Medieval Monday: Bread

Yesterday was bread making day at my house, and while I was kneading the dough, it occurred to me that this might make a good Medieval Monday topic.  After all, bread was a staple of life in the Middle Ages, with the average person consuming 2-3 pounds of bread every day!

medieval_bread_lgeOrdinary white bread was preferred, though it was more expensive and not everyone could afford it.  Ironically, it was believed to be more nutritious than the variety of whole grain breads which were more readily available.  Rye, oats, and barley were the most common grains used for flour.  Foods such as lentils, peas, rice, seeds, nuts, or even acorns could be added to the mix as well.  When one couldn’t get flour, other ingredients could be ground and used, including certain kinds of bark, or the roots of plants like cinquefoil (silverweed).  Medieval breads were as innovative as needed to meet the ever changing availability of ingredients throughout the year, and during times of famine when food was scarce.

trencherLoaves were typically round.  Thick slices of dry, stale bread were called “trenchers”, and they were used as edible plates, particularly during feasts.  A trench (really a shallow hole) was cut into the bread to hold gravy or sauce from the meat being served on it.  The trencher could be eaten as part of the meal, or the wealthy might give it away to the poor, or to their animals.

Medieval BakerRoyalty and the wealthy classes had bakers living on their estates, whose sole job it was to make bread.  Cities also had public bakeries where the poorer members of the community could bring their own dough to be baked, or buy already baked bread. There are very few original bread recipes left from the medieval era, perhaps because it was such a common necessity. But historical sources indicate that medieval breads tasted much like modern day stone-ground whole meal breads.

The Boke of Gode Cookery is an online collection of medieval recipes, most translated and adapted so that they can be followed by modern day cooks.  The site does include a historical bread recipe, provided by David Friedman, who is an expert in the field of historical food and cooking.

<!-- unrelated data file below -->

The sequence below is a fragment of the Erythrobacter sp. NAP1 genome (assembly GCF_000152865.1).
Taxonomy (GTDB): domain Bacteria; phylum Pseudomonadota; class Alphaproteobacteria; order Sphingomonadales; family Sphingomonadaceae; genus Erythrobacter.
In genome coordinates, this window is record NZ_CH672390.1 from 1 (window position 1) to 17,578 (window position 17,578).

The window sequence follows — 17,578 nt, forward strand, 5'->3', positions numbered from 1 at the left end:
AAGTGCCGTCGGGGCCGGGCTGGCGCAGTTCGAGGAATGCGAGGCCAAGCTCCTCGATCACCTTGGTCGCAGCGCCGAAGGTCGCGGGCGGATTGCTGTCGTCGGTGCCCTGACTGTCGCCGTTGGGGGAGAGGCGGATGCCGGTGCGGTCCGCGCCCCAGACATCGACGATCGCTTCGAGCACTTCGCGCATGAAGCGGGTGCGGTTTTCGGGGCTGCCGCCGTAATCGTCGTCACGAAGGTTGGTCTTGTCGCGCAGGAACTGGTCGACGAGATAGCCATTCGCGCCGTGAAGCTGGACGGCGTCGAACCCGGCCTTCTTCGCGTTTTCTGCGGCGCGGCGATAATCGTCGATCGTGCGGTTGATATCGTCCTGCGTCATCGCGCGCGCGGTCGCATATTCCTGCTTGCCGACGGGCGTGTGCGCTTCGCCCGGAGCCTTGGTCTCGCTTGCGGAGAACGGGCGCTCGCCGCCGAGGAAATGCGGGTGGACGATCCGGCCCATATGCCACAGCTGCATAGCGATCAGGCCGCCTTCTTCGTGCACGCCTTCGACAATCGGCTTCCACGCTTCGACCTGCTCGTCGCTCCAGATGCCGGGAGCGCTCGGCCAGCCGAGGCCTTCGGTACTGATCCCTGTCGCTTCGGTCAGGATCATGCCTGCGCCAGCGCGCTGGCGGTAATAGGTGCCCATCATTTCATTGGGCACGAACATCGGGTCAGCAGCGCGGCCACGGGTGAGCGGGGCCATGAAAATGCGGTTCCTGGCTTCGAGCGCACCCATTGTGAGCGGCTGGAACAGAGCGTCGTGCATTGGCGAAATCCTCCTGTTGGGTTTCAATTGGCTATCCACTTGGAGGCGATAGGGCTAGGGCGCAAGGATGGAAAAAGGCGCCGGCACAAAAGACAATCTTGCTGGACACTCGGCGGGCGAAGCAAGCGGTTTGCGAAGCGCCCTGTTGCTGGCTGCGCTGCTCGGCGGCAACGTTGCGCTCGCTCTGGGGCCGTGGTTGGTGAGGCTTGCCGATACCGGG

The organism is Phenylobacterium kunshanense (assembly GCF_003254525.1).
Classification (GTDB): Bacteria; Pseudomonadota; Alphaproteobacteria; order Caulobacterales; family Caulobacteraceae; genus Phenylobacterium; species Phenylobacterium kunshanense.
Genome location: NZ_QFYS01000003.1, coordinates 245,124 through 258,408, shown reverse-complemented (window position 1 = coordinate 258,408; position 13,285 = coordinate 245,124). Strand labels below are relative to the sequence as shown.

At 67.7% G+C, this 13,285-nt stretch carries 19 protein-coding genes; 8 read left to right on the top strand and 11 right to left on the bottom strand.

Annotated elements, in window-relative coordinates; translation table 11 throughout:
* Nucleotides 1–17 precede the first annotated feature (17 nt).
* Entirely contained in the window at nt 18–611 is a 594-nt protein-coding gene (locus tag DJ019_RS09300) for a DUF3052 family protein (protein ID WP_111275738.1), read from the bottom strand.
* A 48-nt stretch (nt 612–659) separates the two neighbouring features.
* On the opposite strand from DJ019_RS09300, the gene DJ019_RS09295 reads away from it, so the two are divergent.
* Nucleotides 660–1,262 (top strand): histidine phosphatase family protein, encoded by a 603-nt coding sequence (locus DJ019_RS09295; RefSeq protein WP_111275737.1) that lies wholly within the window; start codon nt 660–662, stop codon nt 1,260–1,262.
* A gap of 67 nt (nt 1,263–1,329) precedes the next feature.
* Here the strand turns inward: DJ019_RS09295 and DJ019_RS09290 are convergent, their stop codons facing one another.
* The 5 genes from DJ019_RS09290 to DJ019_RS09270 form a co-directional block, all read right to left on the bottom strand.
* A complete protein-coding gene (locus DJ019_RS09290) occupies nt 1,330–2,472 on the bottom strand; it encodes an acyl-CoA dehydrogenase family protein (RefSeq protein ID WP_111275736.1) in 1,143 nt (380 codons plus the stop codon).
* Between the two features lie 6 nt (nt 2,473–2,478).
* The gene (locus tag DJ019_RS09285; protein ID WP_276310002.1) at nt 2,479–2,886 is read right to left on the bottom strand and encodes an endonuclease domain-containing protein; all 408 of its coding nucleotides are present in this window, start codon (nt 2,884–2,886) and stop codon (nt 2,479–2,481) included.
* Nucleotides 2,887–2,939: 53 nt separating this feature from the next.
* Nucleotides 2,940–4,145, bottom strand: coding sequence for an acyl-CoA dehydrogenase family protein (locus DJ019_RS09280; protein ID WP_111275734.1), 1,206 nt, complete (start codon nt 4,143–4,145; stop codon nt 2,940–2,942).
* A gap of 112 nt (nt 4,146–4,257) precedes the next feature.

Original recipe from Platina pp. 13-14 (Book 1):

“… Therefore I recommend to anyone who is a baker that he use flour from wheat meal, well ground and then passed through a fine seive to sift it; then put it in a bread pan with warm water, to which has been added salt, after the manner of the people of Ferrari in Italy. After adding the right amount of leaven, keep it in a damp place if you can and let it rise…. The bread should be well baked in an oven, and not on the same day; bread from fresh flour is most nourishing of all, and should be baked slowly.”

Modern recipe:

  • 1 1/2 cup sourdough
  • 1 cup whole wheat
  • 2 1/4 cup warm water
  • 5 3/4 cup white flour: 5 1/4 cup at first, 1/2 cup later
  • 1 T salt

Put sourdough in a bowl. Add warm (not hot!) water and salt, mix. Add whole wheat flour, then white, 1 or 2 cup at a time, first stirring in with a wooden spoon and then kneading it in. Cover with a wet towel, set aside. Let rise overnight (16-20 hours). Turn out on a floured board, shape into two or three round loaves, working in another 1/2 cup or so of flour. Let rise again in a warm place for an hour. Bake at 350° about 50 minutes. Makes 2 loaves, about 8″ across, 3″-4″ thick, about 1.5 lb, or three smaller loaves.


Medieval history nerds might enjoy this YouTube video on recreating medieval bread. It is 20 minutes long and a bit dry, but contains a great amount of detailed historical information.


8 thoughts on “Medieval Monday: Bread

  1. jim robertson says:

    I note that you mention sour dough, as a lot of the water was not concided safe to drink my thoughts are they would not have used it in bread. But Ale was safe to drink, and if you use the vigorously brewing ale in the bread you get a safe liquid and the yeast to make the bread dough.

    Liked by 1 person

Leave a Reply

Fill in your details below or click an icon to log in: Logo

You are commenting using your account. Log Out /  Change )

Twitter picture

You are commenting using your Twitter account. Log Out /  Change )

Facebook photo

You are commenting using your Facebook account. Log Out /  Change )

Connecting to %s